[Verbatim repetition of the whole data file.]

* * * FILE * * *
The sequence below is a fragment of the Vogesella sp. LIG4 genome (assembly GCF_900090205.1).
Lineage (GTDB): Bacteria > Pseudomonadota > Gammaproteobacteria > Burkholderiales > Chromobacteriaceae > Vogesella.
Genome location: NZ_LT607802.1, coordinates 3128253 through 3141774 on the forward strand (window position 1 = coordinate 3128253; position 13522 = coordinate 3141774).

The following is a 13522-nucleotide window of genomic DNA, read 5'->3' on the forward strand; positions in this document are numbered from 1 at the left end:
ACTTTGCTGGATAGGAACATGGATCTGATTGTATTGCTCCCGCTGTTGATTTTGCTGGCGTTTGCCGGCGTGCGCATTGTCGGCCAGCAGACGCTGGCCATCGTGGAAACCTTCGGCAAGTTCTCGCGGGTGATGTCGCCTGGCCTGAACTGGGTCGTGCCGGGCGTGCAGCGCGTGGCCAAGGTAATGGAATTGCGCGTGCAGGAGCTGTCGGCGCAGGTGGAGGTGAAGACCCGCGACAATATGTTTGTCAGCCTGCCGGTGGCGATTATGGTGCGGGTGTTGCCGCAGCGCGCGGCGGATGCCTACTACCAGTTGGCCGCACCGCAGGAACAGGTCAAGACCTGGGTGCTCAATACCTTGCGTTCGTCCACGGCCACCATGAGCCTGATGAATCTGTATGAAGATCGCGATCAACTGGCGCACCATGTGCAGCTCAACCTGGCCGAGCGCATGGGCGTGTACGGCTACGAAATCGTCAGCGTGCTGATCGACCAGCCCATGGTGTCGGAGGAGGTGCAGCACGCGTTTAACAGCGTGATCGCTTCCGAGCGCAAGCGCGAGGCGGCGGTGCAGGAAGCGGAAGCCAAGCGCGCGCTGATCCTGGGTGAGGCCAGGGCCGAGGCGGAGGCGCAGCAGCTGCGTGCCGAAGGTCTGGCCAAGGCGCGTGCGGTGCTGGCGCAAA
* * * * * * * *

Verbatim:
The sequence below is a fragment of the Vogesella sp. LIG4 genome (assembly GCF_900090205.1).
Lineage (GTDB): Bacteria > Pseudomonadota > Gammaproteobacteria > Burkholderiales > Chromobacteriaceae > Vogesella.
Genome location: NZ_LT607802.1, coordinates 3128253 through 3141774 on the forward strand (window position 1 = coordinate 3128253; position 13522 = coordinate 3141774).

The following is a 13522-nucleotide window of genomic DNA, read 5'->3' on the forward strand; positions in this document are numbered from 1 at the left end:
ACTTTGCTGGATAGGAACATGGATCTGATTGTATTGCTCCCGCTGTTGATTTTGCTGGCGTTTGCCGGCGTGCGCATTGTCGGCCAGCAGACGCTGGCCATCGTGGAAACCTTCGGCAAGTTCTCGCGGGTGATGTCGCCTGGCCTGAACTGGGTCGTGCCGGGCGTGCAGCGCGTGGCCAAGGTAATGGAATTGCGCGTGCAGGAGCTGTCGGCGCAGGTGGAGGTGAAGACCCGCGACAATATGTTTGTCAGCCTGCCGGTGGCGATTATGGTGCGGGTGTTGCCGCAGCGCGCGGCGGATGCCTACTACCAGTTGGCCGCACCGCAGGAACAGGTCAAGACCTGGGTGCTCAATACCTTGCGTTCGTCCACGGCCACCATGAGCCTGATGAATCTGTATGAAGATCGCGATCAACTGGCGCACCATGTGCAGCTCAACCTGGCCGAGCGCATGGGCGTGTACGGCTACGAAATCGTCAGCGTGCTGATCGACCAGCCCATGGTGTCGGAGGAGGTGCAGCACGCGTTTAACAGCGTGATCGCTTCCGAGCGCAAGCGCGAGGCGGCGGTGCAGGAAGCGGAAGCCAAGCGCGCGCTGATCCTGGGTGAGGCCAGGGCCGAGGCGGAGGCGCAGCAGCTGCGTGCCGAAGGTCTGGCCAAGGCGCGTGCGGTGCTGGCGCAAA